• @Thunderforge, Nobody recorded that and nobody's used the Urim & Thummim or Seer Stone since. I'm afraid we don't have an answer to that question. (Unless someone recorded it in a journal that isn't used for Church presentations, I've not heard of one.) – JBH Sep 9 at 5:43
  • @Thunderforge Extrapolating from these sources, it seems the sentences appeared in the light glowing from the stones. Joseph would use the hat to block out extraneous light, and the stones themselves were glowing with divine light. It is not definite, but a real possibility that the light itself formed words, or words appeared in the light. – weux082690 Sep 9 at 13:39
up vote 2 down vote accepted

In 1887, David Whitmer wrote about the translation process, and said the following (emphasis mine):

Joseph Smith put the seer stone into a hat, and put his face in the hat, drawing it closely around his face to exclude the light; and in the darkness the spiritual light would shine. A piece of something resembling parchment would appear, and on that appeared the writing. One character at a time would appear, and under it was the interpretation in English. Brother Joseph would read off the English to Oliver Cowdery, who was his principal scribe, and when it was written down and repeated to Brother Joseph to see if it was correct, then it would disappear, and another character with the interpretation would appear. Thus the Book of Mormon was translated by the gift and power of God, and not by any power of man.

— David Whitmer, "An Address to All Believers in Christ" (1887), 12; Quinn (1998, p. 172).

So according to Whitmer, Joseph Smith put his face in his hat to exclude natural light, and the letters appeared through a "spiritual light" upon a piece of parchment that appeared.

This account does mention the seer stone being in the hat, but doesn't mention any connection between that and the letters appearing. Presumably, it was intended to be some sort of divine focus that was necessary for making the parchment appear.

From the most substantial witness accounts and traditional uses of seer stones, it seems that the function of the seer stone was to be an object of mental/spiritual focus to help Joseph Smith attain a visionary state. The hat also assisted with that by blocking out distraction and disrupting the usual visual processes. The parchment appeared in vision (and the translation on the parchment), similar to how we see a dream, without the aid of the physical eye or physical light. One associate of JS said he could see the translation as well with his eyes closed as open. Compare biblical accounts of books (called rolls or scrolls anciently) read in vision by John in Revelations and by Ezekiel. Search for the article, "Seers and Stones" for the historical evidence. The vision is the "spiritual light" that shone in the darkness.

In response Thunderforge's apt comment below, here are three quotes (with context), lifted from the mentioned article (which, in full disclosure, I authored in Interpreter):

In a letter to another Methodist minister dated October 24, 1831, Booth notes the similarity between Joseph Smith’s visions of celestial beings and his translation of the Book of Mormon:

Smith is the only person at present, to my knowledge, who pretends to hold converse with the inhabitants of the celestial world. It seems from his statements, that he can have access to them, when and where he pleases. He does not pretend that he sees them with his natural, but with his spiritual, eyes; and he says he can see them as well with his eyes shut, as with them open. So also in translating. — The subject stands before his eyes in print, but it matters not whether his eyes are open or shut; he can see as well one way as the other…These treasures were discovered several years since, by the means of the dark glass, the same with which Smith says he translated the most of the Book of Mormon.”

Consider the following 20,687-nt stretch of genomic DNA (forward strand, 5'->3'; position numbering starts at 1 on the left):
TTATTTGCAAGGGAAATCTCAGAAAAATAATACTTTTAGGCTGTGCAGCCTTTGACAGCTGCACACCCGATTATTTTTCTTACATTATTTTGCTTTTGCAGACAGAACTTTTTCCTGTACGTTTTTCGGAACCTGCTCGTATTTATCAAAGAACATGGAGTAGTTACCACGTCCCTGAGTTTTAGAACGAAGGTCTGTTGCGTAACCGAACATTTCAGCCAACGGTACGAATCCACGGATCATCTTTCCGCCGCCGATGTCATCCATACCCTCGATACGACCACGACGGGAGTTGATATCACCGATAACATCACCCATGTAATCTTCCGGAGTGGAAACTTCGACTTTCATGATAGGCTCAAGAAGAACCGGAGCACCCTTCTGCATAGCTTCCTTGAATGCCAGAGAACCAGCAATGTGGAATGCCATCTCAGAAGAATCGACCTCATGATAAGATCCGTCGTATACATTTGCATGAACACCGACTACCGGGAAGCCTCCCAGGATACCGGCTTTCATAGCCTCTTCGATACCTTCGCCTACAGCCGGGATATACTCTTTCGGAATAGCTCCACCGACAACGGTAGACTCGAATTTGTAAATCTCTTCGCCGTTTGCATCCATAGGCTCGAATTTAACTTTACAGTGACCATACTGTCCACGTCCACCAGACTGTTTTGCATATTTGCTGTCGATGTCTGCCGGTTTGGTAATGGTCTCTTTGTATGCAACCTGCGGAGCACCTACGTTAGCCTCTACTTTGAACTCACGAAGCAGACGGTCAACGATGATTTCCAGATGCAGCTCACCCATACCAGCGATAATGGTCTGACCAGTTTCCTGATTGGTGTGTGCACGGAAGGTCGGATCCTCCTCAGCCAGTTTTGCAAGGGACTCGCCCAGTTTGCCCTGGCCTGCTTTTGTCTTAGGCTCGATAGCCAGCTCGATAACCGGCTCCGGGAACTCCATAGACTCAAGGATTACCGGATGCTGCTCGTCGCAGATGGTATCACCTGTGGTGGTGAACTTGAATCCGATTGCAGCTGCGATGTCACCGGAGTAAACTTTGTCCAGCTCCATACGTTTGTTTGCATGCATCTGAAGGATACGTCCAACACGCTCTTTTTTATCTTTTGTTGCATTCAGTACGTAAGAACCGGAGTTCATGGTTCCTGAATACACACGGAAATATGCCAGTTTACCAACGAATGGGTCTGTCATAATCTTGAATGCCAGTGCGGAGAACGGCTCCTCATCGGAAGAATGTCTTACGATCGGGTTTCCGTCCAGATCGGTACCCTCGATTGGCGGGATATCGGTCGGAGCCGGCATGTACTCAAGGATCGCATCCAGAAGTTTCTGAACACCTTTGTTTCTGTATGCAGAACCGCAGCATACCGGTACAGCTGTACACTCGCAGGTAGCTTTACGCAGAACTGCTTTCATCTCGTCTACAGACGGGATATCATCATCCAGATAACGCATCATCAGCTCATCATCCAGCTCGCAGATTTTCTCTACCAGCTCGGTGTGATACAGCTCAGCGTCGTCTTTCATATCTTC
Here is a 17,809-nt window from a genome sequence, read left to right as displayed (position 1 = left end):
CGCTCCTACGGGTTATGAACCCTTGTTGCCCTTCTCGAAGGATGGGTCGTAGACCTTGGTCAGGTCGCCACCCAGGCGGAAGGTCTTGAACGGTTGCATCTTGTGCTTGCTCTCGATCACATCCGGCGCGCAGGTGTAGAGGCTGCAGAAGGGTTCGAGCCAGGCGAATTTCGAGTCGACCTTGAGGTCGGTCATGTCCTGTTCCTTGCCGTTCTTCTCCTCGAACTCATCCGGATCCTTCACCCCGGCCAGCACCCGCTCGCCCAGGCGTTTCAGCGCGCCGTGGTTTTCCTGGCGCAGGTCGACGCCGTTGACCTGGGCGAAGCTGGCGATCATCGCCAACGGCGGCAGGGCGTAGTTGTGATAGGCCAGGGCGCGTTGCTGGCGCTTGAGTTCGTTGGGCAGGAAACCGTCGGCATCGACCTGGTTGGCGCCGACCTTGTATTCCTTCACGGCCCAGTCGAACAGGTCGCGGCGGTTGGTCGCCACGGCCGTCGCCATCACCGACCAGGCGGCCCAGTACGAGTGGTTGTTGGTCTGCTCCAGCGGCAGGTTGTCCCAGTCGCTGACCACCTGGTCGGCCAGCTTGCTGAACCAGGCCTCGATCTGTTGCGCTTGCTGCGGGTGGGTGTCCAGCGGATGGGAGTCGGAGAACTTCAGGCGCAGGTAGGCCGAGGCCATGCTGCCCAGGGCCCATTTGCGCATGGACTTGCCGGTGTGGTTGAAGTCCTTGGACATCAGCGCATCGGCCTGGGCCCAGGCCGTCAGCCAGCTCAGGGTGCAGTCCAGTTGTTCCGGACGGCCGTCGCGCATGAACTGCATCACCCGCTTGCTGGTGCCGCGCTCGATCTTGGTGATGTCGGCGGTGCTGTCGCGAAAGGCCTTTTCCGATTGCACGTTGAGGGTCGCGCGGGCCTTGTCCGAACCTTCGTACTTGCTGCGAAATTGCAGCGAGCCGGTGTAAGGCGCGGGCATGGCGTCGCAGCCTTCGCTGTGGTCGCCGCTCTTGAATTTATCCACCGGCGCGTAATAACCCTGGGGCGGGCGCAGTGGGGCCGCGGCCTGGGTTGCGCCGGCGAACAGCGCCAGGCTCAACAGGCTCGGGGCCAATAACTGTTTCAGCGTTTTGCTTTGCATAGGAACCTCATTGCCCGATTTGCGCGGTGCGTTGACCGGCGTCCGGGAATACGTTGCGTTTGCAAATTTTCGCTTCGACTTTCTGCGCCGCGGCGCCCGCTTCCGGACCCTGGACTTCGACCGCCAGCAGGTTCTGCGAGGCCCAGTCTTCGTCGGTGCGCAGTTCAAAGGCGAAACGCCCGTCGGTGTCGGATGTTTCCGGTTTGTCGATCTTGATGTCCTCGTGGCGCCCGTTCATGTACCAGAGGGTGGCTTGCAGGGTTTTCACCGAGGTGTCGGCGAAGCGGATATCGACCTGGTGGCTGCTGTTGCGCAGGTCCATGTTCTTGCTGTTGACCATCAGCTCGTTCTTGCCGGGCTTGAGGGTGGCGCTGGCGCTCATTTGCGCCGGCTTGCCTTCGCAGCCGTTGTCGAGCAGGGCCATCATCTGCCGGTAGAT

The “dark glass” that Joseph Smith used to translate “most of the Book of Mormon” in Booth’s account accords with the stone of “rather a dark color” mentioned by Emma Smith and the “dark colored, opaque stone” mentioned by David Whitmer.

There is a similar description of Joseph Smith closing is eyes while also translating the Book of Abraham with seer stone. Note that the biblical definition of "seer" is a "see-er" of visions. Again, a quote and context from the article:

Wilford Woodruff, in reporting the use of the “urim and thummim” to translate the book, also called Joseph Smith a seer. John Whitmer’s history of the Church also portrays Joseph Smith as translating the Book of Abraham in the capacity of seer: “Joseph the Seer saw these Record[s] and by the revelation of Jesus Christ could translate these records.”

The only other account of the translation of the Book of Abraham from a potential witness is from Lucy Smith, although it is secondhand at best. A group of Quakers who visited Lucy Smith reported in 1846 that she told them that

when Joseph was reading the papyrus, he closed his eyes, and held a hat over his face, and that the revelation came to him; and where the papyrus was torn, he could read the parts that were destroyed equally as well as those that were there; and that scribes sat by him writing, as he expounded.

And back to JS translating the Book of Mormon with a hat pulled "closely around his face," which, in a lamp-lit room, would make the interior of the hat pretty dark...

The stone disappears in the darkness and anything that is seen must be seen, in David Whitmer’s words, by “spiritual light.” According to a report of an interview by James H. Hart in 1884, David Whitmer described the disappearing act of Joseph Smith’s seer stone as it was replaced by a vision of sacred text:

The way it was done was thus: Joseph would place the seer-stone in a deep hat, and placing his face close to it, would see, not the stone, but what appeared like an oblong piece of parchment, on which the hieroglyphics would appear, and also the translation in the English language.

  • This is some useful information, but it would benefit from direct quotes (e.g. quote the direct words when you write that "One associate of JS said…"). That would make your answer much stronger, and make it clearer that you aren't making it up. – Thunderforge Sep 13 at 22:28